• bioinspired materials;
  • concentration gradient;
  • energy harvesting;
  • nanodevice;
  • nanostructures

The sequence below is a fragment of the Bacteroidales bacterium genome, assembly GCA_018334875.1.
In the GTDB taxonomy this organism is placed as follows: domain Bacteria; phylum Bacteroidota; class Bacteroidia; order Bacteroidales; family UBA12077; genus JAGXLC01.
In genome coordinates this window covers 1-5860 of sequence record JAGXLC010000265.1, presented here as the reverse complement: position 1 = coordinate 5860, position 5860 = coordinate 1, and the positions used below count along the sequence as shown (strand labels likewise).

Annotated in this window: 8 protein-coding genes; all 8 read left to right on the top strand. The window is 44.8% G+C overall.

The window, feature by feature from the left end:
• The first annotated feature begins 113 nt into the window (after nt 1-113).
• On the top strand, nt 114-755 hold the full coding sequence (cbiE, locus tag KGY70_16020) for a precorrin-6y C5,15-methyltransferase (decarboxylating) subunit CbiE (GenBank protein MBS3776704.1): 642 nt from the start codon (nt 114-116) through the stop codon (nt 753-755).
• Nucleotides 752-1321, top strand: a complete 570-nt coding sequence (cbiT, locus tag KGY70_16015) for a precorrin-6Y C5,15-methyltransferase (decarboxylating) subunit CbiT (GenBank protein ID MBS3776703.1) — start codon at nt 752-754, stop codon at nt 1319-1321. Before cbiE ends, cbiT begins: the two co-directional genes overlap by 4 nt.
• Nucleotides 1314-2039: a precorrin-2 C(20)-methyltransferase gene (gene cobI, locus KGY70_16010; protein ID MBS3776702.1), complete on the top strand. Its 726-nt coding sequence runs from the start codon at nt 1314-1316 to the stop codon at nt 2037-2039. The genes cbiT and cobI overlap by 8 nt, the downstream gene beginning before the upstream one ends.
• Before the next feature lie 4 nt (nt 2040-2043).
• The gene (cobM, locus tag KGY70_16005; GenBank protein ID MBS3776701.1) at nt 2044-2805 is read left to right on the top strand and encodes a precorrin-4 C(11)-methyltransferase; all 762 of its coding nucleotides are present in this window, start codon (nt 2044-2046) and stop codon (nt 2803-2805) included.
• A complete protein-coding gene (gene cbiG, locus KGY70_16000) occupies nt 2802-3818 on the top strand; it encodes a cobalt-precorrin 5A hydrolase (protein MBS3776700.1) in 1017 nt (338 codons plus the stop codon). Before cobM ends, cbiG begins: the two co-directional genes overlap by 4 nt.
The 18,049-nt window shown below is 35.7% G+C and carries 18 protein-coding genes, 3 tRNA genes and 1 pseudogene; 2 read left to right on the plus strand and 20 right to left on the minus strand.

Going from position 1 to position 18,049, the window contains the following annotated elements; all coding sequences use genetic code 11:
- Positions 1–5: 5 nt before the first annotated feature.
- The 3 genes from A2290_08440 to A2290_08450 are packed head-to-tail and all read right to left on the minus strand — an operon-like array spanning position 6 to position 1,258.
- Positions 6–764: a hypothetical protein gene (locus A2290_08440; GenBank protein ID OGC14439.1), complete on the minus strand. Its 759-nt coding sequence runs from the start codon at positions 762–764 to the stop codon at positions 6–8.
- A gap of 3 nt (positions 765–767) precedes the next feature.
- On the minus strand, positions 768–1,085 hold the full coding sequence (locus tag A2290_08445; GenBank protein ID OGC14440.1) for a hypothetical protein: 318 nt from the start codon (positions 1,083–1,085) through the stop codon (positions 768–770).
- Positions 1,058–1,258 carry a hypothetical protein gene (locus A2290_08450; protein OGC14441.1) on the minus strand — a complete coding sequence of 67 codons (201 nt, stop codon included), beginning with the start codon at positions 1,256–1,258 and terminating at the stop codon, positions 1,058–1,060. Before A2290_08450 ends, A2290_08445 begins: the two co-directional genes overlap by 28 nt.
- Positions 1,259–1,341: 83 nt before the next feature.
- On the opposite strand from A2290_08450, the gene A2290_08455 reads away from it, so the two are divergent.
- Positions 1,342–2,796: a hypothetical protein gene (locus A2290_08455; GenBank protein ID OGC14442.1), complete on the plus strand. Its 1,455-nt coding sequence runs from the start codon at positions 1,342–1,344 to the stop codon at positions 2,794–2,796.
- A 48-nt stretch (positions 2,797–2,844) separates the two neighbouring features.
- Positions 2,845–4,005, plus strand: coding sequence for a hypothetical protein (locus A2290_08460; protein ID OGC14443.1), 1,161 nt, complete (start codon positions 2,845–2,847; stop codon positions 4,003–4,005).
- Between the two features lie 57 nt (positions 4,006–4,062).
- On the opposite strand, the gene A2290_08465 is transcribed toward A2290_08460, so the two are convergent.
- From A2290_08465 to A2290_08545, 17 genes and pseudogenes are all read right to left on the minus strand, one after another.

Inspired by biological systems that have the inherent skill to generate considerable bioelectricity from the salt content in fluids with highly selective ion channels and pumps on cell membranes, herein, a fully abiotic single-pore nanofluidic energy-harvesting system that efficiently converts Gibbs free energy in the form of a salinity gradient into electricity is demonstrated. The maximum power output with the individual nanopore approaches ∼26 pW. By exploiting parallelization, the estimated power density can be enhanced by one to three orders over previous ion-exchange membranes. A theoretical description is proposed to explain the power generation with the salinity-gradient-driven nanofluidic system. Calculation results suggest that the electric-power generation and its efficiency can be further optimized by enhancing the surface-charge density (up to 100 mC m−2) and adopting the appropriate nanopore size (between 10 and 50 nm). This facile and cost-efficient energy-harvesting system has the potential to power biomedical tiny devices or construct future clean-energy recovery plants.